How To Play

Here's a basic guide with the main information that you need to know to play underwater hockey:

Objective: The aim of the game is to maneuver a puck across the bottom of the pool and into the opposing team's goal using the stick. The team with the most goals at the end of the game wins.

Game Area and Time: The official dimensions of the game are 21 to 25 meters x 15 to 18 meters. The game has the duration of 2 parts of 15 minutes. Exist two areas for substitutions of players and a coach area.

Equipment’s: Each player needs a mask, snorkel and mouthguard, fins, a stick, a cap with ear protection and swimsuit with the player number. To play the teams need a puck and two goals with 3m of dimension in the bottom of the pool.

Teams: Two teams of 10 players. Each team with six players in the water at any given time, compete against each other. Four additional players wait on the bench.
Gameplay: The game begins with the puck placed in the center of the pool, and the two teams try to gain control of it. Players can swim in any direction, dive to recover the puck, and pass it to their teammates using the stick.

Referees: During a game exist 3 water referees, one chief referee on the deck. The referees communicate with hand signs, and the game is controlled by a buzzer to stop and start the game.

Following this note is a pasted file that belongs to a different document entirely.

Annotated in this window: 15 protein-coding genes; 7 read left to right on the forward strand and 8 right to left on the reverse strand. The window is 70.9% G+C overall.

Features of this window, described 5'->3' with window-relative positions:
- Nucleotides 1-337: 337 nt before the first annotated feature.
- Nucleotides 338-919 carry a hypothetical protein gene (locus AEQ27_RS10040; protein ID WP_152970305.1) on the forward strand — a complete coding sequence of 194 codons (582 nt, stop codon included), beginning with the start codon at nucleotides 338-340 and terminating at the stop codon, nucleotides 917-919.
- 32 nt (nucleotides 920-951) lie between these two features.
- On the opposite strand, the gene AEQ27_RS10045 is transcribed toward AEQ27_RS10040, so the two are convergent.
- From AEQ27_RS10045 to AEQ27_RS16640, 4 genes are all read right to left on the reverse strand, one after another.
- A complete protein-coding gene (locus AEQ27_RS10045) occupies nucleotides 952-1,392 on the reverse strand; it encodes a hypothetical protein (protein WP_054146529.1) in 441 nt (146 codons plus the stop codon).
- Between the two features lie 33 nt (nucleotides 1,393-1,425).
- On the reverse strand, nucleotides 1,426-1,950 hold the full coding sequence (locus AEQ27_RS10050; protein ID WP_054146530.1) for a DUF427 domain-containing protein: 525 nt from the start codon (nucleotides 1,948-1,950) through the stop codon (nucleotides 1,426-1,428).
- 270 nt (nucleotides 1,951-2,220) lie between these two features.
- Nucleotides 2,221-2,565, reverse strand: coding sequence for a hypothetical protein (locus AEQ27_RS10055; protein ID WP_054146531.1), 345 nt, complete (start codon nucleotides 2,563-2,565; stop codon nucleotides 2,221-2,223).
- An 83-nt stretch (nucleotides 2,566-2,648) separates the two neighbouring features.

Infractions: Exist different infraction in the rules, including the use of the stick against something or someone other than the puck, playing or stopping the puck with something other than the stick, and "blocking". If the penalty is minor, referees award an advantage puck, where the team committing the foul is pushed back 3 meters (9.8 ft) from the puck, while the opposing team gets free possession. For major penalties such as a dangerous pass or intentional or repeated fouls, referees may expulse players for 1, 2 or 5 minutes, or even for the remainder of the game or tournament for very serious or deliberate fouls. If a defender commits a serious foul near their own goal, the fouled player's team may be awarded a penalty shot or even a penalty goal.

Strategy: A standard playing system is the 3-3, with three offensive players or forwards and three defensive players or backs. However, variations such as the 3-2-1 (three forwards, two midfielders, and one back), 2-3-1 (two forwards, three midfielders, and one back), 1-3-2, or 2-2-2 are also common. These formations are fluid and constantly evolving, with different national teams being proponents of tweaks in formations. Equally important to the formation strategy is the substitution strategy, as substitution errors can result in a foul or a tactical blunder.